State School Board Hybrid Gains Traction

Brighton High SchoolDuring the 2015 General Session, the legislature engaged in a passionate debate over the future of Utah State School Board elections.

Several bills were proposed but, in the end, nothing panned out. That debate reignited Wednesday when the Government Operations Interim Committee heard testimony on the matter.

Senator Al Jackson (Republican – Highland) presented what is, in his words, a “compromise” bill that would appeal to all sides. Working with Senator Evan Vickers (Republican – Cedar City), Jackson has crafted a proposal that would shrink the state school board from 15 to 13 members. Four members would be chosen through a partisan election, four through a nonpartisan election, and the final five appointed by the governor and confirmed by the Senate. The new seats would be based on Utah’s congressional districts, with each district being represented by a partisan and nonpartisan school board member. The bill would also require an amendment to Utah’s constitution, which presently does not allow appointed school board members.

“By ensuring that the people, the governor, and the legislature all have a say in public education leadership, the 5-4-4 compromise gives each group ownership over public education and encourages alignment, coordination, and collaboration between policymakers, executive education agencies, frontline educators and administrators, and, presumably, the parents,” Jackson told the committee.

Jackson also said that the bill would ensure the representation of rural Utahns, as up to three of the governor’s five appointees could come from rural areas depending on the outcome of the partisan and nonpartisan elections.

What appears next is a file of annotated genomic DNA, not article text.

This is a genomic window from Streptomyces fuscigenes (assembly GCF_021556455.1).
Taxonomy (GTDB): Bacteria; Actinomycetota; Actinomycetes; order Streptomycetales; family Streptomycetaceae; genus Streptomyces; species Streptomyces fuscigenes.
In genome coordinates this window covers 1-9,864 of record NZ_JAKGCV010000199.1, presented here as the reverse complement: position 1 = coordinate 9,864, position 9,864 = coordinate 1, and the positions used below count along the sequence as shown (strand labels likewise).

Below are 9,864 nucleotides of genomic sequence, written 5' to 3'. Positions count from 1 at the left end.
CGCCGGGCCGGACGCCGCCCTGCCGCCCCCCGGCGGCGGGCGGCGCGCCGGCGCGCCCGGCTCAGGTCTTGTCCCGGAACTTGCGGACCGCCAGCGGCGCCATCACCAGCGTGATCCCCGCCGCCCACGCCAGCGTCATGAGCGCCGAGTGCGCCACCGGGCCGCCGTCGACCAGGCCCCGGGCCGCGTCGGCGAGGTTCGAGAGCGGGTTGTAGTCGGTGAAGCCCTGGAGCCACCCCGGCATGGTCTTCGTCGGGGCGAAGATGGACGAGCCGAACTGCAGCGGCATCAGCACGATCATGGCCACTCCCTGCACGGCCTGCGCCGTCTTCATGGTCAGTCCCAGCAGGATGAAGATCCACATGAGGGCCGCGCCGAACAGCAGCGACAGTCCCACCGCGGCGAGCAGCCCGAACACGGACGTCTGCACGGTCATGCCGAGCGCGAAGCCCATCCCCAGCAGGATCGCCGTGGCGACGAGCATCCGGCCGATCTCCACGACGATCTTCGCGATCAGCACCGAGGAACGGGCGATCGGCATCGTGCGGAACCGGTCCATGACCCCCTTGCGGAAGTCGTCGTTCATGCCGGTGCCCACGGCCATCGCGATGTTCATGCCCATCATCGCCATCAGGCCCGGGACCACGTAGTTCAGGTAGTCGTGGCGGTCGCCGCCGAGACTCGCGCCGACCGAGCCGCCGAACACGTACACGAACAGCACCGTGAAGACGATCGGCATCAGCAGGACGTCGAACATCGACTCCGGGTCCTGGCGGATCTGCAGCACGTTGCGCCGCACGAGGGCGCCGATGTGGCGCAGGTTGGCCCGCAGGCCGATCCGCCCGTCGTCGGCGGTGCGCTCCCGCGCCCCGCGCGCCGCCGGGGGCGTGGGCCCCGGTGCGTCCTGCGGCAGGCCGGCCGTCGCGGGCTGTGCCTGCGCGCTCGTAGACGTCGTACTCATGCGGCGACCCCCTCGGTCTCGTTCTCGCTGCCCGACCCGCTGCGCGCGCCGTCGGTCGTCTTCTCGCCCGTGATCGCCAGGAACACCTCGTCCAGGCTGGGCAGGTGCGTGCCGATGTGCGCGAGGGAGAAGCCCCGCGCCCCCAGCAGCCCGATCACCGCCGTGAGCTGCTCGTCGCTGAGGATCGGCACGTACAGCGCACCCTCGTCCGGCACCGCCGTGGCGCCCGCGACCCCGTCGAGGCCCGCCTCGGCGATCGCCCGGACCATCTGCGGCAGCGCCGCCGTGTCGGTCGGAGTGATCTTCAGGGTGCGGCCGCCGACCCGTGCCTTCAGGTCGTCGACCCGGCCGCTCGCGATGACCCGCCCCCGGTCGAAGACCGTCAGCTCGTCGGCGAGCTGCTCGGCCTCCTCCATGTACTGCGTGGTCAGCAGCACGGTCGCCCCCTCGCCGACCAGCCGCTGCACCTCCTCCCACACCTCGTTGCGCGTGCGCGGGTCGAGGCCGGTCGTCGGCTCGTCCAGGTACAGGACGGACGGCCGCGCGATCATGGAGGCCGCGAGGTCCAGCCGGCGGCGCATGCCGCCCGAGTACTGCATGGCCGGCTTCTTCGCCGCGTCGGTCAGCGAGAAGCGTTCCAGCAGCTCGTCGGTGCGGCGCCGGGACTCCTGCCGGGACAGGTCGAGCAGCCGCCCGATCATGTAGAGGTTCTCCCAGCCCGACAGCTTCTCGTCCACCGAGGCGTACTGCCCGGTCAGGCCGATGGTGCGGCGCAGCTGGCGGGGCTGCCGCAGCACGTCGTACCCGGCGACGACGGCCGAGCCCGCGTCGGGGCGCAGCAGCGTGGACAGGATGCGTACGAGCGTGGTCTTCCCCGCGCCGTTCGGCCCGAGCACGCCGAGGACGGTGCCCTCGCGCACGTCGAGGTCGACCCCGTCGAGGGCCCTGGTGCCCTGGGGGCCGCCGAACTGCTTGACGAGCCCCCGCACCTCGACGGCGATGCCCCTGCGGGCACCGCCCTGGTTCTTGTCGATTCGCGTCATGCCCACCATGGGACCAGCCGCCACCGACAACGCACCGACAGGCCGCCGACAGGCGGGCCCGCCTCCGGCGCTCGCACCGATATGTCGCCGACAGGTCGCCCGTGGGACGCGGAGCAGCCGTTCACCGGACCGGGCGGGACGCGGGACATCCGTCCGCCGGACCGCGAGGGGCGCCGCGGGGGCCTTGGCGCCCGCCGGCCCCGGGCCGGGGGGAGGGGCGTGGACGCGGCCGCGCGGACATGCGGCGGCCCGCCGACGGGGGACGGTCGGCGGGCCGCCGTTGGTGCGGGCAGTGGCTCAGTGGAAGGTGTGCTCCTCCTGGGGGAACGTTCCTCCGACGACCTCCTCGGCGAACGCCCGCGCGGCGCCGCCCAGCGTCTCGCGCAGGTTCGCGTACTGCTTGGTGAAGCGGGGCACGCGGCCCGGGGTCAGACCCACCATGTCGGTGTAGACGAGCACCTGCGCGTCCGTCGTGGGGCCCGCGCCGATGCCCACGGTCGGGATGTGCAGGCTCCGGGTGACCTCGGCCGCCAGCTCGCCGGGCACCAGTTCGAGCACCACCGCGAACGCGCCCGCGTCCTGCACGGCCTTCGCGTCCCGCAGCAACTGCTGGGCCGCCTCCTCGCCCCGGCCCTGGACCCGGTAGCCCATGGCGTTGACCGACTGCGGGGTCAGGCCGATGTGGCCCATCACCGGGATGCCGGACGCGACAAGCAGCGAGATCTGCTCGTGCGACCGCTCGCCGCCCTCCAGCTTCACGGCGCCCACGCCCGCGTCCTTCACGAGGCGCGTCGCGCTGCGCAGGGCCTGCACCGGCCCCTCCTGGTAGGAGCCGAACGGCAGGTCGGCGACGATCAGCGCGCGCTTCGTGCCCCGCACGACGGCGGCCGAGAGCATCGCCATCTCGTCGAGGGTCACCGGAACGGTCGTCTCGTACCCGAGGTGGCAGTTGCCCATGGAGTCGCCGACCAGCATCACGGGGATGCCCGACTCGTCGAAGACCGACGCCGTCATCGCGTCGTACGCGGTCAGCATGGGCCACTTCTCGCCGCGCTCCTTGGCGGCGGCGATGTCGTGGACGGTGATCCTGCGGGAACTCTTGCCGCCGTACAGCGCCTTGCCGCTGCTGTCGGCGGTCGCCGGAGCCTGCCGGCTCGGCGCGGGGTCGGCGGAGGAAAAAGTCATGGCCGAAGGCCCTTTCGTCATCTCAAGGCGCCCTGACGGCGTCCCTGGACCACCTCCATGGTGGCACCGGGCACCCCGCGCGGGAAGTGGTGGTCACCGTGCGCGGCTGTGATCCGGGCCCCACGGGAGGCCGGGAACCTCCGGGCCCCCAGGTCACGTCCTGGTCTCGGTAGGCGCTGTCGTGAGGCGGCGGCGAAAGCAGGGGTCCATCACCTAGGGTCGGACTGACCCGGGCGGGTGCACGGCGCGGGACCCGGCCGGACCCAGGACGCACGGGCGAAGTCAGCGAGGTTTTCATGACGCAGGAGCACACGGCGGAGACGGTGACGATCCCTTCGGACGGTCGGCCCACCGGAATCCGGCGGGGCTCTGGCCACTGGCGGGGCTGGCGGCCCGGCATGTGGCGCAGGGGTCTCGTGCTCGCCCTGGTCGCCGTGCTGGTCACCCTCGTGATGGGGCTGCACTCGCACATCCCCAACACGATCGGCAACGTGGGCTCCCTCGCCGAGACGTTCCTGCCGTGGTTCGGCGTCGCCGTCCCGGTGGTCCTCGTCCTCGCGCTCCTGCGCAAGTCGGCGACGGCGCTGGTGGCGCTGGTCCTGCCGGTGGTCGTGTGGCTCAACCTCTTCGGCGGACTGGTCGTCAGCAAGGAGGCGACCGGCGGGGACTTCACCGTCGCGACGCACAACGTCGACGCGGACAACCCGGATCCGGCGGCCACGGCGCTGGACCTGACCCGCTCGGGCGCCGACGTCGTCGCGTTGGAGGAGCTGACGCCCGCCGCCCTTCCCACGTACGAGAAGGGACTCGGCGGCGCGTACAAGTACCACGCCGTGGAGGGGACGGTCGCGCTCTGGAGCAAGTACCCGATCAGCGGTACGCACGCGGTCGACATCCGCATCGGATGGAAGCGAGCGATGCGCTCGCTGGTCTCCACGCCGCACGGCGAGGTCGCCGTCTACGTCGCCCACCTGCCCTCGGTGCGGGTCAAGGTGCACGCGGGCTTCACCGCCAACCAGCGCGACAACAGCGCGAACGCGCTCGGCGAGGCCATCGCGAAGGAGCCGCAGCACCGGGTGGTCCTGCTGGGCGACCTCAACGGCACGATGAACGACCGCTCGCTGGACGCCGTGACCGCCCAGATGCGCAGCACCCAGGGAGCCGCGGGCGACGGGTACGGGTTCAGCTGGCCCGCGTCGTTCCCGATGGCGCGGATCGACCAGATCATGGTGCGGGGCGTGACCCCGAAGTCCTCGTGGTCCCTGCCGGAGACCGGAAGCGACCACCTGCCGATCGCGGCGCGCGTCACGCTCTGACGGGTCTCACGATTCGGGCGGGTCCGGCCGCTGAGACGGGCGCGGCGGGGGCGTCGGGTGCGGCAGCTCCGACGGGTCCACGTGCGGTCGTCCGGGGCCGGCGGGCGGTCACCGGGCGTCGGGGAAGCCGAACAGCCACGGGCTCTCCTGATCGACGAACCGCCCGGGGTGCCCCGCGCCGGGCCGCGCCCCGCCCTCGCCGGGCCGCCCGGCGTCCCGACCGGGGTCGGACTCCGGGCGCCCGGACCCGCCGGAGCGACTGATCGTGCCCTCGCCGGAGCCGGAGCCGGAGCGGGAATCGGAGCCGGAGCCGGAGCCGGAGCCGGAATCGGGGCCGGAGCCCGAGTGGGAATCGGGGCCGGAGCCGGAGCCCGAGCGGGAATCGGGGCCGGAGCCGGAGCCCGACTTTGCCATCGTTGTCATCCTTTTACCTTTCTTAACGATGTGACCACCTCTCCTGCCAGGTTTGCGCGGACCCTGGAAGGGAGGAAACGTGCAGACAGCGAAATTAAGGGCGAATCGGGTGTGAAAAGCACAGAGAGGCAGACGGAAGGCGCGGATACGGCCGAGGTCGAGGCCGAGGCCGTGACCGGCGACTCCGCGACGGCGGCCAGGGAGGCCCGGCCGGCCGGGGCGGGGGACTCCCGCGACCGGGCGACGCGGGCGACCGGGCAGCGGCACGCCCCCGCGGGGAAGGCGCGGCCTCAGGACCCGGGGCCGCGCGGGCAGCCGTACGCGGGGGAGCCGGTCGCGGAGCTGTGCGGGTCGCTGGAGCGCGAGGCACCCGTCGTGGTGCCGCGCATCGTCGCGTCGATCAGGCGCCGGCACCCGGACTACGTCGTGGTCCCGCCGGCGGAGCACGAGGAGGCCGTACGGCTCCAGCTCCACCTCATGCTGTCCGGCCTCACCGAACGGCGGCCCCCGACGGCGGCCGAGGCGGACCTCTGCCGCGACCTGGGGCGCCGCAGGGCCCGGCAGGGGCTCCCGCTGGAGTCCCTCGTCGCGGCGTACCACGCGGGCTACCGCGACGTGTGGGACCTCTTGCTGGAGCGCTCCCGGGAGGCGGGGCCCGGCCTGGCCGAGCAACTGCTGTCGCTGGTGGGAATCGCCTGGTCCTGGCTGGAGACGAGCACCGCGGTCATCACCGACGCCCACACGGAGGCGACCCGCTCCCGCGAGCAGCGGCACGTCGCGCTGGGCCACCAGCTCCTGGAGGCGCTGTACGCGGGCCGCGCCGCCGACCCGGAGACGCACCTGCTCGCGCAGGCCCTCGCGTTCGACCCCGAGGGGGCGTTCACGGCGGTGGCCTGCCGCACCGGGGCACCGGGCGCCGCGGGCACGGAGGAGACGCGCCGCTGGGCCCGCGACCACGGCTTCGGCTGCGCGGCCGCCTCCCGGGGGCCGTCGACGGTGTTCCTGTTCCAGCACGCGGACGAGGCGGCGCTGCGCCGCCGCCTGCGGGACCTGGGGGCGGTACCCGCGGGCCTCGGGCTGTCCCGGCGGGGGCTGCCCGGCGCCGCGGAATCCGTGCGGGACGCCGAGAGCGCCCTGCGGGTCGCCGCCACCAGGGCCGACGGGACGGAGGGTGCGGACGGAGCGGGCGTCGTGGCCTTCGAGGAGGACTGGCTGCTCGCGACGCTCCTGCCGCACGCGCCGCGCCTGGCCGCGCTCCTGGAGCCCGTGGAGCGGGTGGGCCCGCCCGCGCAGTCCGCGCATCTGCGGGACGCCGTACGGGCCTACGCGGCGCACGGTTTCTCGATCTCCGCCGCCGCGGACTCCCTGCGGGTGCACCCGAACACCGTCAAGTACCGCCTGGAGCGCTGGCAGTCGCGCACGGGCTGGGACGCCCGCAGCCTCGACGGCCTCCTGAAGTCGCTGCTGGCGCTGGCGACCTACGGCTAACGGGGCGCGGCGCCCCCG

Representative Patrice Arent (Democrat – East Millcreek) feels that the compromise could be confusing to voters. “The public wants nonpartisan elections. That’s what we’ve looked at, that’s what we’ve heard from the public, and that’s what the polls have shown. I worry about public confusion. Who actually represents me? This is going to be very confusing for people. We need to focus on what’s best for the children.”

Arent believes that nonpartisan elections are the way to go. “Not only does that make the most sense to me, that’s what the public has asked for.”

Representative Fred Cox (Republican – West Valley City) also expressed concern at the prospect of having appointed school board members. “Nothing against the governor, but I don’t think that’s the right direction. Whether it’s partisan or nonpartisan, there are disadvantages to both, but I would rather have either one of those.”

Derek Monson, director of public policy at the Sutherland Institute, thinks the bill is a good compromise. “If it’s true that there is some merit in each of the various ideas, then we think the best thing for the children in the system is to find the goodness in those various proposals and bring them together in a way that allows us to take advantage of the merit in each of them and then use the checks and balances to kind of guard against their shortcomings.”

Jackson stressed that the legislation is in the draft stage and there is still much to be discussed on the matter. “This is not the end-all-be-all, but it starts the conversation.” The committee did not take any action on the bill, but they plan to include it as a future agenda item.

One Reply to “State School Board Hybrid Gains Traction”

  1. While I have voted against the Governor appointing all of the board and haven’t liked our current system, I am intrigued with the compromise. The size of the districts may make running harder. I haven’t given up on this compromise proposal yet. We may figure out how to make it work.

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